Thirty-two Mille Lacs Band members and employees completed training in adverse childhood experiences (ACEs) on October 29-30 in collaboration with the Minnesota Department of Health.
The workshop, titled "Understanding Adverse Childhood Experiences: Building Self-Healing Communities," provided the cohort with access to the ACE Interface curriculum, which explains why ACEs impact people’s lives, and what can be done to dramatically improve health and resilience for this and future generations.
The curriculum is based on the Adverse Childhood Experiences Study, a long-term research project that started in 1995 and has shown that people with adverse childhood experiences often suffer from health and social problems throughout their lives.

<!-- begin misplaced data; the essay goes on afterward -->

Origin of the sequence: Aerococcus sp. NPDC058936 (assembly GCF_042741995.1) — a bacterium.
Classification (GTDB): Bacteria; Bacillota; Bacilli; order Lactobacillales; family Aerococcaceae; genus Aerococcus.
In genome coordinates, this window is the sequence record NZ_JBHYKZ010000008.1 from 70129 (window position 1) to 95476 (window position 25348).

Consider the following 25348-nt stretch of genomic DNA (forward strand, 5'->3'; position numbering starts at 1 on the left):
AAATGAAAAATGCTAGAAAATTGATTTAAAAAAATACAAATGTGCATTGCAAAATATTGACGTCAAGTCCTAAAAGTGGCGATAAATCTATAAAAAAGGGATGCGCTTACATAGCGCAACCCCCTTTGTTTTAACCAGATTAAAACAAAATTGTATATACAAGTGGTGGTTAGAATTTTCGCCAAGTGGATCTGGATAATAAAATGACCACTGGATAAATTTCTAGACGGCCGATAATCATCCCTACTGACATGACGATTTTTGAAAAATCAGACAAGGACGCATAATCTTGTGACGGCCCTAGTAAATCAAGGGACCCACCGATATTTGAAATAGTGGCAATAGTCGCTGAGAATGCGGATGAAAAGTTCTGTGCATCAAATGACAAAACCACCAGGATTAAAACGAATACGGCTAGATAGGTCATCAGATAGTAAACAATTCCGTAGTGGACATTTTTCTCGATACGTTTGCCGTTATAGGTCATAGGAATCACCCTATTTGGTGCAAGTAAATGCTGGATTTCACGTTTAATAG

The ACE training was provided by the Tribal NEAR Sciences and Community Wisdom Project with funding from the Blue Cross Blue Shield Center for Prevention. “NEAR” stands for “Neurobiology, Epigenetics, ACEs, and Resiliency.” Tribal NEAR has been working with tribes for three years and began working with the Mille Lacs Band in 2017.
Susan Beaulieu, the director of the Tribal NEAR project, said, “The ACE Study findings help us to better understand the leading causes of disease and disability, learning and productivity problems, and early death, which is the cumulative impact on the developing brain from ACEs.”
The Mille Lacs cohort who participated in the training will be able to spread awareness about ACEs and resilience research by offering Understanding ACEs presentations to parents and diverse sectors and audiences across the community. Sharing this knowledge is a key foundational step towards achieving more positive outcomes for children, youth, and families, Susan said.